GPs back routine taping of consultations

GPs broadly support the idea of recording consultations to form a database to be used by the profession and the public, research shows.

Routine recording of GP consultations could improve healthcare (Photograph: SPL)
Routine recording of GP consultations could improve healthcare (Photograph: SPL)

A study, published in Patient Education and Counselling, found that GPs and patients support the routine audio recording of consultations for training and research purposes, as long as necessary safeguards are in place.

The researchers said recording of GPs’ interactions with patients could, in the long-term, help to provide consistency in diagnoses, referrals and prescriptions across GP practices. But they also said GPs and the public want the appropriate safeguards put in place to address data governance, user protection and identity safeguarding.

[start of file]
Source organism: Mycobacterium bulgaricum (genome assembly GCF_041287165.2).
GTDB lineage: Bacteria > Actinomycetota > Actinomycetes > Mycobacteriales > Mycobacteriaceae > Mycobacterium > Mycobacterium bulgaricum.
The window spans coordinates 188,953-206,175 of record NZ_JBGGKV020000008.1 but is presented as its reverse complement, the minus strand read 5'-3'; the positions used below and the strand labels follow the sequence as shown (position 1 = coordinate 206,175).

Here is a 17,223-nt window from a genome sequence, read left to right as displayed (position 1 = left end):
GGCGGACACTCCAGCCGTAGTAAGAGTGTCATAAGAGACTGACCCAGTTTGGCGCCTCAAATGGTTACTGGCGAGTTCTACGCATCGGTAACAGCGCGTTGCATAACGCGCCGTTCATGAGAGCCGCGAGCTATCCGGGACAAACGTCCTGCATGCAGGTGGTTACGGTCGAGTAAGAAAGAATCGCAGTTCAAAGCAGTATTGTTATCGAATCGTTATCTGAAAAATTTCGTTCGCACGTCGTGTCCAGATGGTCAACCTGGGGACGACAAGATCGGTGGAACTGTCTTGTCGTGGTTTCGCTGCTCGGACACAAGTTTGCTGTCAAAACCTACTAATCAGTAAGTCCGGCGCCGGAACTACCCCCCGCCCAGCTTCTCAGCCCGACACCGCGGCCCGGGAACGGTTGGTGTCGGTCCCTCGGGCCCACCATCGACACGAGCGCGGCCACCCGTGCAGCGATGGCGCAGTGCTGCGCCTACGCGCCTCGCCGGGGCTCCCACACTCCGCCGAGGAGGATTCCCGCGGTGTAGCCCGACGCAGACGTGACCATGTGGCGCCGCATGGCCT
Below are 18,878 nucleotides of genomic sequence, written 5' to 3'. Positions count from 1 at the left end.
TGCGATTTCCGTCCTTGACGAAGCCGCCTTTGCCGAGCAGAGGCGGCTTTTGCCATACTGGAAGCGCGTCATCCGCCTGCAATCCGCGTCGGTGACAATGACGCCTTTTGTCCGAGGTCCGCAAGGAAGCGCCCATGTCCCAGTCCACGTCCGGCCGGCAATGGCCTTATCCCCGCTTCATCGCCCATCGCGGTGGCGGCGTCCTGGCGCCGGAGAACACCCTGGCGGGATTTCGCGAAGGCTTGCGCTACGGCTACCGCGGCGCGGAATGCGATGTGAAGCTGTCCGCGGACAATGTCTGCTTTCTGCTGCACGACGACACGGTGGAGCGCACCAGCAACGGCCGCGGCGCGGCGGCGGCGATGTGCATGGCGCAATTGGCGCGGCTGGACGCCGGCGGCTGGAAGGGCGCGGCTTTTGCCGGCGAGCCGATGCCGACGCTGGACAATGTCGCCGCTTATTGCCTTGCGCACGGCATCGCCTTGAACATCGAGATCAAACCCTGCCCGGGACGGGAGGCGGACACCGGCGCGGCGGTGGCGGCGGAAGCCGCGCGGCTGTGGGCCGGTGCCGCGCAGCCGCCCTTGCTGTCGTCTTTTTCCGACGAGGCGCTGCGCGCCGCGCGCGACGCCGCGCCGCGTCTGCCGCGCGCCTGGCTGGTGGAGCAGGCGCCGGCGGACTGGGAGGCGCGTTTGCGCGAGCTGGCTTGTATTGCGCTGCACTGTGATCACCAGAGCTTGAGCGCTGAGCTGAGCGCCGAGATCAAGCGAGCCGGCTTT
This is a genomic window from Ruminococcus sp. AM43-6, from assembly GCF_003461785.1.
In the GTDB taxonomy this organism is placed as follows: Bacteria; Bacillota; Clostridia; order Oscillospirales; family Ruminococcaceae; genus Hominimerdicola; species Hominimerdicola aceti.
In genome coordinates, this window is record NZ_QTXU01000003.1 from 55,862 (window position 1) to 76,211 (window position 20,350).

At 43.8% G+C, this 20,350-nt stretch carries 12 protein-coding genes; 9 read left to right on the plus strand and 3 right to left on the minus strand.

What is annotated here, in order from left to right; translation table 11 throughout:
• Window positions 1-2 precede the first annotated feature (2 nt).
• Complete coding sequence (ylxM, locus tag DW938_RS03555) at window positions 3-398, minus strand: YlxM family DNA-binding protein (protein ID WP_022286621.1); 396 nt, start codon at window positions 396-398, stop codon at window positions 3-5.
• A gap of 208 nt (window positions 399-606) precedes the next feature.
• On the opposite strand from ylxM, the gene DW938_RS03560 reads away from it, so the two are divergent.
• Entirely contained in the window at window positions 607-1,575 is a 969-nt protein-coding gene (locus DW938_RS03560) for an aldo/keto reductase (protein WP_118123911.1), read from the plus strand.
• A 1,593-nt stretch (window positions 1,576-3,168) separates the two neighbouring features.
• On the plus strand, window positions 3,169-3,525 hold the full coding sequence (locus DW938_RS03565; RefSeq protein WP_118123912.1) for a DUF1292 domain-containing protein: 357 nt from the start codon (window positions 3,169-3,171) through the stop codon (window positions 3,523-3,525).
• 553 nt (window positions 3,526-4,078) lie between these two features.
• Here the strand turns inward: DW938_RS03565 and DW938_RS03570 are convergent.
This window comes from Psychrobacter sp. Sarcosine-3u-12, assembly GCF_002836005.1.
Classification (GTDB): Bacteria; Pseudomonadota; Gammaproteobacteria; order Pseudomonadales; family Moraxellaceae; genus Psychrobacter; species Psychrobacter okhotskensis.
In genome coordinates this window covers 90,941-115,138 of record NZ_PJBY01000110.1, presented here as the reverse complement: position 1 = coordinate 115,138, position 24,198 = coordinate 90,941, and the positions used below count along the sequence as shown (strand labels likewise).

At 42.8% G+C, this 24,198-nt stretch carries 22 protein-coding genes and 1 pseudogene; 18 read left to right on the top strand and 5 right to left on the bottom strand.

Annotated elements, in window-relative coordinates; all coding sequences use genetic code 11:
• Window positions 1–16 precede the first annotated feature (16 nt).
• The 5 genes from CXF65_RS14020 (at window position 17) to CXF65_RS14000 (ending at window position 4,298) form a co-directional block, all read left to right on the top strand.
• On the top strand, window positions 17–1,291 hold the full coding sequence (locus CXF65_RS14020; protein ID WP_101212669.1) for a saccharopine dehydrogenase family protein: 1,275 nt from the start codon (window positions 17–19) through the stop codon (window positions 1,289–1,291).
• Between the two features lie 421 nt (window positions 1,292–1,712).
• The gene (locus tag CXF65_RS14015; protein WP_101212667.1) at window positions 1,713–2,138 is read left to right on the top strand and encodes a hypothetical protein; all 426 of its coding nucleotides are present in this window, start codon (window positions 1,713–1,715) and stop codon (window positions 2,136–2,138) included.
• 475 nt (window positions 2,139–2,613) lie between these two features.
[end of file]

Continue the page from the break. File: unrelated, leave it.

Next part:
The study concluded: ‘All stakeholder groups were in favour of the routine recording on GP consultations for research purposes and believed that such data could improve healthcare.

‘However, safeguards needed to be in place which protected ownership and use of the data, identity of, and inconvenience to, participants.’

Earlier this year, medico-legal experts warned that GPs cannot prevent patients from recording consultations and posting them on the wesbites such as YouTube.

Editors' Blog: Why patient demands to record GP consultations are growing louder

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